Black and White (1999 drama film)

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Black and White
Black and White (1999 film) poster.jpg
Theatrical release poster
Directed byJames Toback
Produced byDaniel Bigel
Michael Mailer
Ron Rotholz
Edward R. Pressman (Executive Producer)
Written byJames Toback
Music byAmerican Cream Team
CinematographyDavid Ferrara
Edited byMyron Kerstein
Distributed byScreen Gems (through Sony Pictures Releasing[1])
Release date
  • September 4, 1999 (1999-09-04) (Telluride)
  • April 5, 2000 (2000-04-05) (United States)
Running time
98 minutes
CountryUnited States
Budget$12 million
Box office$5 million[2]

Black and White is a 1999 American film directed by James Toback and starring Robert Downey Jr., Gaby Hoffmann, Allan Houston, Jared Leto, Scott Caan, Claudia Schiffer, Brooke Shields, Bijou Phillips and members of the Wu-Tang Clan (Raekwon, Method Man, Ghostface Killah, Oli "Power" Grant, Masta Killa, Bruce Lamar Mayfield "Chip Banks" and Inspectah Deck) and Onyx (Fredro Starr and Sticky Fingaz). The film also features Ben Stiller as a sleazy police detective, as well as Mike Tyson playing himself and Michael B. Jordan in his film debut. It had its first showing at the Telluride Film Festival on September 4, 1999, followed by a second screening at the Toronto International Film Festival on September 15, 1999. It had its theatrical release in the United States on April 5, 2000.


Rich Bower (Power) is a mover and shaker in the world of rap music (he's involved with a number of other licit and illicit business ventures as well), and his apartment is a favored meeting place for musicians, hangers-on, and hipsters who want to seem cool, including a gang of white kids who want to be on the inside of what they consider the coolest scene of the day. Sam (Shields), a filmmaker, is making a documentary about Rich and his circle, with the help of her husband Terry (Downey), a closeted homosexual who doesn't feel at home in this milieu.

Dean (Houston) is Rich's black friend since childhood and a skilled college basketball player. He is offered a deal by a bookmaker, Mark (Stiller) to throw a few games for a price. Dean takes the money against his better judgment, and he soon realizes how much of a mistake he made when Mark turns out to be a cop hoping to dig up dirt on Rich. Rich in turn discovers that Dean might be forced to tell what he knows to stay out of jail, and he decides that Dean has to be killed; however, rather than murder his friend himself, Rich asks one of the white kids who hangs out with him, who seems especially eager to prove himself, to do it for him. The kid, however, is actually the son of the District Attorney.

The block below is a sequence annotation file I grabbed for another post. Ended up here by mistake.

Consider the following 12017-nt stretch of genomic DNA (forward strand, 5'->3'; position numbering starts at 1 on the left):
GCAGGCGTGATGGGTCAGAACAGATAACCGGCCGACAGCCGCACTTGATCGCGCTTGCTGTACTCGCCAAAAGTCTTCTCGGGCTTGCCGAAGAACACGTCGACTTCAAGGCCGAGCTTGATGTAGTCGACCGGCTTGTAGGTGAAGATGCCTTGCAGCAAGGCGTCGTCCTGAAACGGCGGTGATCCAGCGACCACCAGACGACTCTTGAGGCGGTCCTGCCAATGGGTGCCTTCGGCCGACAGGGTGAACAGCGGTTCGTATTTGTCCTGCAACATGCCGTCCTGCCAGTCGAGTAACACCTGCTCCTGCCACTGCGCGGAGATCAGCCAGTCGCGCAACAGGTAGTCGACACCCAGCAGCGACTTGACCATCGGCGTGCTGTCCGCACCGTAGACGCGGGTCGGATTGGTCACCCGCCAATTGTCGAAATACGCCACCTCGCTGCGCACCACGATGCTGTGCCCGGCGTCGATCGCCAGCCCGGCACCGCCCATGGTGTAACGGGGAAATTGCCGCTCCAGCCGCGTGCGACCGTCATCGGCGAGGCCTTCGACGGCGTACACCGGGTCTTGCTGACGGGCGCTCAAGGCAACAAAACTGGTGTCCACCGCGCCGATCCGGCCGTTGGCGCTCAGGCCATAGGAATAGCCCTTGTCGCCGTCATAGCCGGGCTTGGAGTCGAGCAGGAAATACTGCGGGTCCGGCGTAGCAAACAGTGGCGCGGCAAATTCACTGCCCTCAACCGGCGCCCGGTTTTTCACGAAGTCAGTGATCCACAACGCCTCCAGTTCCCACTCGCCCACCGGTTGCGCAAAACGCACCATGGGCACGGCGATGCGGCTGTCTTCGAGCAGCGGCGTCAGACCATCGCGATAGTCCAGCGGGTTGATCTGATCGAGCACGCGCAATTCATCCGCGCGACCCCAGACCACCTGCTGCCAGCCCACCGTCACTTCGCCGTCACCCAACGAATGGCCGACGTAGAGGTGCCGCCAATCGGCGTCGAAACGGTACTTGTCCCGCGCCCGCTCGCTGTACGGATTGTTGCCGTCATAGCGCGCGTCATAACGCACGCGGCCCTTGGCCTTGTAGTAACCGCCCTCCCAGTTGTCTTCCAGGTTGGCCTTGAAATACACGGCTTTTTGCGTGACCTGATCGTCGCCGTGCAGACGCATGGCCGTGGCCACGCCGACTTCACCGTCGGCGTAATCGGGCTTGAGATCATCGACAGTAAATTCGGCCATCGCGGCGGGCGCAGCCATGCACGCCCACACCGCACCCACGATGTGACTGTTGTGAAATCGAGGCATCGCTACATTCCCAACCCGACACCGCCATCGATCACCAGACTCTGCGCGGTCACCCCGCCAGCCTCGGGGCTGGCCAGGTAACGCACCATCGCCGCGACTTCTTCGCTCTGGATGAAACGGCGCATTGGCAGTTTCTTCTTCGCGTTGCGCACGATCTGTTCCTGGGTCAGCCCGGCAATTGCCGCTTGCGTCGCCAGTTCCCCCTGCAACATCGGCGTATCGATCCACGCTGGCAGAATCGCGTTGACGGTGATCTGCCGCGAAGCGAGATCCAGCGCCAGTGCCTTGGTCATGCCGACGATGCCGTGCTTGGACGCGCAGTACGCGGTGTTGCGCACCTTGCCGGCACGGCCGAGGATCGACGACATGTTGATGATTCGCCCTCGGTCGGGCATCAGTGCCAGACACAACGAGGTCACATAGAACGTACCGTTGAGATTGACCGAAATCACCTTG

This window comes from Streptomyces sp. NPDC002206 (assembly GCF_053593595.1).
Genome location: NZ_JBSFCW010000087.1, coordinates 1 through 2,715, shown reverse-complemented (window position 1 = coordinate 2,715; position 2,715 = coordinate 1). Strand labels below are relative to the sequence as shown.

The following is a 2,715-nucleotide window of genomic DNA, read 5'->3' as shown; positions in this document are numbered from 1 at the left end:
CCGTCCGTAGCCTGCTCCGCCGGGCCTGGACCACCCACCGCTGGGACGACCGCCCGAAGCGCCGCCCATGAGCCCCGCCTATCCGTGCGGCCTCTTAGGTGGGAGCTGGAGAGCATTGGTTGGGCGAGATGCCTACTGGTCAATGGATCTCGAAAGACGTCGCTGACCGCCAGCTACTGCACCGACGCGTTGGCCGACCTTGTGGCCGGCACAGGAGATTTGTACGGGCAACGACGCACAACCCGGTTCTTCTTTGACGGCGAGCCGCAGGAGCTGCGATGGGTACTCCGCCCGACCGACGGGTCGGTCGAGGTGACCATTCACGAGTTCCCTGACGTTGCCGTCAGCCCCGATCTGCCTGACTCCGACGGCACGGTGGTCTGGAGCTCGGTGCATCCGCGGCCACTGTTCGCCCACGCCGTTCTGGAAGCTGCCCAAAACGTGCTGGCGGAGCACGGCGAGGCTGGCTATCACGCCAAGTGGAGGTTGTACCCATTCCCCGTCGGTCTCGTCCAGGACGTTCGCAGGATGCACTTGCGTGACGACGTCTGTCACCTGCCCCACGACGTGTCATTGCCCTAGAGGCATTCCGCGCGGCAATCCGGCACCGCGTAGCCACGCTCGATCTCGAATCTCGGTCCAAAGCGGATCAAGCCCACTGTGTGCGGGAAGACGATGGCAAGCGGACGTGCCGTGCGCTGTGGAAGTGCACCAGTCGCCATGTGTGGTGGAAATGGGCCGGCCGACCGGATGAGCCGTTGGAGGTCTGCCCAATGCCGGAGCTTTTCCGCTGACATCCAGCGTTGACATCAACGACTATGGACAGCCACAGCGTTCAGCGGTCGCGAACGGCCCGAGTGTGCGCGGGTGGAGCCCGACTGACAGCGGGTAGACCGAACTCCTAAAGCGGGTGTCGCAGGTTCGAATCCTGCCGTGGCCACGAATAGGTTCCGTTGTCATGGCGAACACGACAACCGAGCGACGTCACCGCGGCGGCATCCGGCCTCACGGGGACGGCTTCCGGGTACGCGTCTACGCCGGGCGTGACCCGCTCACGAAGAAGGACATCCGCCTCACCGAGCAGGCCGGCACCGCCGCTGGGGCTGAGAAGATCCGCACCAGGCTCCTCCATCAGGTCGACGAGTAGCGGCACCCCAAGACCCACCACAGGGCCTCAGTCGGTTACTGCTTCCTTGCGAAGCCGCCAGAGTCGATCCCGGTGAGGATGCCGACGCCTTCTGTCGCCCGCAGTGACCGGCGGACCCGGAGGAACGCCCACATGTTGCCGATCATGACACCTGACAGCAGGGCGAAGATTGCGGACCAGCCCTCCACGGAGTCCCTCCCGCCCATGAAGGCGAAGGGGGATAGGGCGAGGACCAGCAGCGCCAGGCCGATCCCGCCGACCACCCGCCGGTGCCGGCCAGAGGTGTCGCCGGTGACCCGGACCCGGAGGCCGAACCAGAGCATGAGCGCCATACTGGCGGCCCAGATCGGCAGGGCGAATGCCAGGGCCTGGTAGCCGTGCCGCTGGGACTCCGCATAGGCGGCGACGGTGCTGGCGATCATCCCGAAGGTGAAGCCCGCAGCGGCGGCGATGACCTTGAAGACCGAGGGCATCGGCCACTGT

Most of the script was improvised by the cast.[citation needed] All of Claudia Schiffer's lines are completely written.

Because she had not had them done previously, Claudia Schiffer had to have her ears pierced especially for the large hoop earrings worn by her character. In addition to wearing fake dreadlocks, Brooke Shields also wore a nose ring for this film, for which she had her nose temporarily pierced.


Review aggregate Rotten Tomatoes reports that 38% of critics have given the film a positive review based on 82 reviews; the critical consensus states, "The atmosphere is affecting, and the story, at times, is compelling, but with a lean script and limp direction, Black and White doesn't add up to much."[3] On Metacritic, which assigns an average rating out of 100 based on review s from film critics, the film has a rating score of 47%, aggregating 27 reviews.[4] Roger Ebert gave the film three out of four stars.[5]

In the United States, Black and White grossed $5,241,315 in its four-week release.[6]

See also[edit]


  1. ^ "Black and White (2000)". AFI Catalog of Feature Films. Retrieved 15 March 2021.
  2. ^ Black and White at Box Office Mojo
  3. ^ "Black and White". Rotten Tomatoes. Flixster. Retrieved May 21, 2021.
  4. ^ "Black and White". Metacritic. CBS. Retrieved July 11, 2014.
  5. ^ Ebert, Roger (April 5, 2000). "Black and White". Roger Ebert. Retrieved July 11, 2014.
  6. ^ "IMDB Box Office Results".

External links[edit]